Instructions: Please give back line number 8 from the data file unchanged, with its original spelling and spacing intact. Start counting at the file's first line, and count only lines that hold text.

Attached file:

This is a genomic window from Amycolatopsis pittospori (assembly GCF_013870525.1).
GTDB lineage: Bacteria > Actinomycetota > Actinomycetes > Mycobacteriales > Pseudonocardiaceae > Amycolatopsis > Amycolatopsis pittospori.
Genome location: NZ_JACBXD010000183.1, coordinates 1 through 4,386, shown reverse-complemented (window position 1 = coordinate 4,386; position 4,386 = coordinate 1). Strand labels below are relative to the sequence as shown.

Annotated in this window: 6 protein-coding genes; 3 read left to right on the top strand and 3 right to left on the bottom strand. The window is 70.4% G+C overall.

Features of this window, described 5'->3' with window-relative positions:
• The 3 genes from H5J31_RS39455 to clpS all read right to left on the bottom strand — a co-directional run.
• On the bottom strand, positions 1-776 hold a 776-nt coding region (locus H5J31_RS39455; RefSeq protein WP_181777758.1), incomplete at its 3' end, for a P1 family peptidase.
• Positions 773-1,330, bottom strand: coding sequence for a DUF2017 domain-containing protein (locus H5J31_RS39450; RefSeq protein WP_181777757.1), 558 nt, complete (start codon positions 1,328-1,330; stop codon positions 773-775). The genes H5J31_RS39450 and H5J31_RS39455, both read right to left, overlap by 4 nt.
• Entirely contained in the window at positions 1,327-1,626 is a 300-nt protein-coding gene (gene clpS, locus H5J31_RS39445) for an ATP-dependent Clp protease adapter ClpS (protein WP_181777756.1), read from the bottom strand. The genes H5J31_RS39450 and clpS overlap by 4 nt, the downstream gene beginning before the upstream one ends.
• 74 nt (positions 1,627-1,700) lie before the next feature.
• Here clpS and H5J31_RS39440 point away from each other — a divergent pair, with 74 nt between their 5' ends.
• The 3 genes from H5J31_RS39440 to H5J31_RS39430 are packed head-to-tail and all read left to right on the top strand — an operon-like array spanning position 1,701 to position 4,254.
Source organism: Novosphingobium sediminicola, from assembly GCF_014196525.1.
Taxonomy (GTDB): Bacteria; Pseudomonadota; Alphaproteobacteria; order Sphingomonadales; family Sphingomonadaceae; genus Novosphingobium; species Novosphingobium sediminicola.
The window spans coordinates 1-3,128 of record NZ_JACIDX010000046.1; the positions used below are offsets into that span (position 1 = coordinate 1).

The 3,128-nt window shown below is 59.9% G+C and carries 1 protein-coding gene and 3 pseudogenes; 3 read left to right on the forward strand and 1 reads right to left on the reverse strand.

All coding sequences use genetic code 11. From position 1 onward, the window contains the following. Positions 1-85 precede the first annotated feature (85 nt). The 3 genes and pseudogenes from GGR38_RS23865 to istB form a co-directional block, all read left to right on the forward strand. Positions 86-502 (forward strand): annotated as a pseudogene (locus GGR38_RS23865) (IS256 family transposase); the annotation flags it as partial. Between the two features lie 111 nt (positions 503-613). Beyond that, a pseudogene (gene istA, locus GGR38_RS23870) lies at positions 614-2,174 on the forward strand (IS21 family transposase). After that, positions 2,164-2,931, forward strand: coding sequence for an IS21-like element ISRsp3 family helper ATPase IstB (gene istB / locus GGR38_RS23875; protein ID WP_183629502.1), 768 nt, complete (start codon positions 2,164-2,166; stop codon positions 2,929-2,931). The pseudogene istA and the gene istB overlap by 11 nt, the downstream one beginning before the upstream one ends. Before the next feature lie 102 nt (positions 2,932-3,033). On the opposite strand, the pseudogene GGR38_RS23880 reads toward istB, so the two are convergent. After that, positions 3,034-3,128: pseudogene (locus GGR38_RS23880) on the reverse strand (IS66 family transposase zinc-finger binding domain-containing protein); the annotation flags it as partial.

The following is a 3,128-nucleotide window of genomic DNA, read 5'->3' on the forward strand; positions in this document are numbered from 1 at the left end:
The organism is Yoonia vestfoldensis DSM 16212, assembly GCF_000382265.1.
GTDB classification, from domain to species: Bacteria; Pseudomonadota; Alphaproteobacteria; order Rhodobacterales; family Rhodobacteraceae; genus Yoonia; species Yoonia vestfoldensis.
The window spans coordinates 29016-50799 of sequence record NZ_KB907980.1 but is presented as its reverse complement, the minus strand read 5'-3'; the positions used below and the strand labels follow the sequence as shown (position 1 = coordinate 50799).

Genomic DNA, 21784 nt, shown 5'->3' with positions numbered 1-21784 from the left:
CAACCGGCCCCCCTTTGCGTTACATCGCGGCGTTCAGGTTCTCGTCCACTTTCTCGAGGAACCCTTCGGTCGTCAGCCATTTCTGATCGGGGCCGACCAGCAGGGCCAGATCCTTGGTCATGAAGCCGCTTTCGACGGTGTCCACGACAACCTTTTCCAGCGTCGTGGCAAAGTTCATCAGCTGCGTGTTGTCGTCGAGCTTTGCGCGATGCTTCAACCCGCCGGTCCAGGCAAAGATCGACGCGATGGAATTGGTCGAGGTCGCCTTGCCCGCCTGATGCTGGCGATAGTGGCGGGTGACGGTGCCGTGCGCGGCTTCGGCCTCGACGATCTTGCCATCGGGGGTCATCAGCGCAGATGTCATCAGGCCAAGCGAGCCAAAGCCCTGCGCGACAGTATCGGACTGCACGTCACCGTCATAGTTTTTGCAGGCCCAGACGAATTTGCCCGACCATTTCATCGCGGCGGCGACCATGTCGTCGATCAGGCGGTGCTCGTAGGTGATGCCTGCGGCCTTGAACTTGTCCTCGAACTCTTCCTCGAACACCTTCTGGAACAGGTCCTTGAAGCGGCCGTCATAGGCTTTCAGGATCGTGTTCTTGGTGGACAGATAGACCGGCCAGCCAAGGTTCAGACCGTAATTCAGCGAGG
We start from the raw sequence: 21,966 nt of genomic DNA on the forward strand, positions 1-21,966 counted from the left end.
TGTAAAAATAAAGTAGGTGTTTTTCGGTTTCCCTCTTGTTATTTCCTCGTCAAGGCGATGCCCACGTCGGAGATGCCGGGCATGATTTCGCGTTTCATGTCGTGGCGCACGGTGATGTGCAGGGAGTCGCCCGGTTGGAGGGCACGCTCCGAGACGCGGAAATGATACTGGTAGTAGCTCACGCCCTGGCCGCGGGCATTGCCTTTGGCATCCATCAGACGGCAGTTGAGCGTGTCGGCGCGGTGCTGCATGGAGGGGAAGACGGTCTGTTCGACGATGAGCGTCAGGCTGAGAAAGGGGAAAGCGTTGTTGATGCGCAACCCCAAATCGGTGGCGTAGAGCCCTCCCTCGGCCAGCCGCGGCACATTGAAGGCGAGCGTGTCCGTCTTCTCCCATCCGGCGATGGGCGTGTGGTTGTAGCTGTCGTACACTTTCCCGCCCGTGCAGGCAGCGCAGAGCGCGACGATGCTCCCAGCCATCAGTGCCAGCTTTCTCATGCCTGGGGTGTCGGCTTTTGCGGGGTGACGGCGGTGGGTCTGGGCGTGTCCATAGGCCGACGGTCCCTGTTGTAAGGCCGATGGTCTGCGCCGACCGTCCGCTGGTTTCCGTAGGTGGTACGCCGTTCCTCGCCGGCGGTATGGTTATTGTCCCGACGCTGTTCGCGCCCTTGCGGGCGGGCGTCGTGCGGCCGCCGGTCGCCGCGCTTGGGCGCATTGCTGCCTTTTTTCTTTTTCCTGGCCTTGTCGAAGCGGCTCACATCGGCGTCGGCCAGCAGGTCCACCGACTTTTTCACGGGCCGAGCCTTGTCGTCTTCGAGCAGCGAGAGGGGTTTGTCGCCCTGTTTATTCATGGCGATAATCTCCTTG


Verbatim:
• Positions 773-1,330, bottom strand: coding sequence for a DUF2017 domain-containing protein (locus H5J31_RS39450; RefSeq protein WP_181777757.1), 558 nt, complete (start codon positions 1,328-1,330; stop codon positions 773-775). The genes H5J31_RS39450 and H5J31_RS39455, both read right to left, overlap by 4 nt.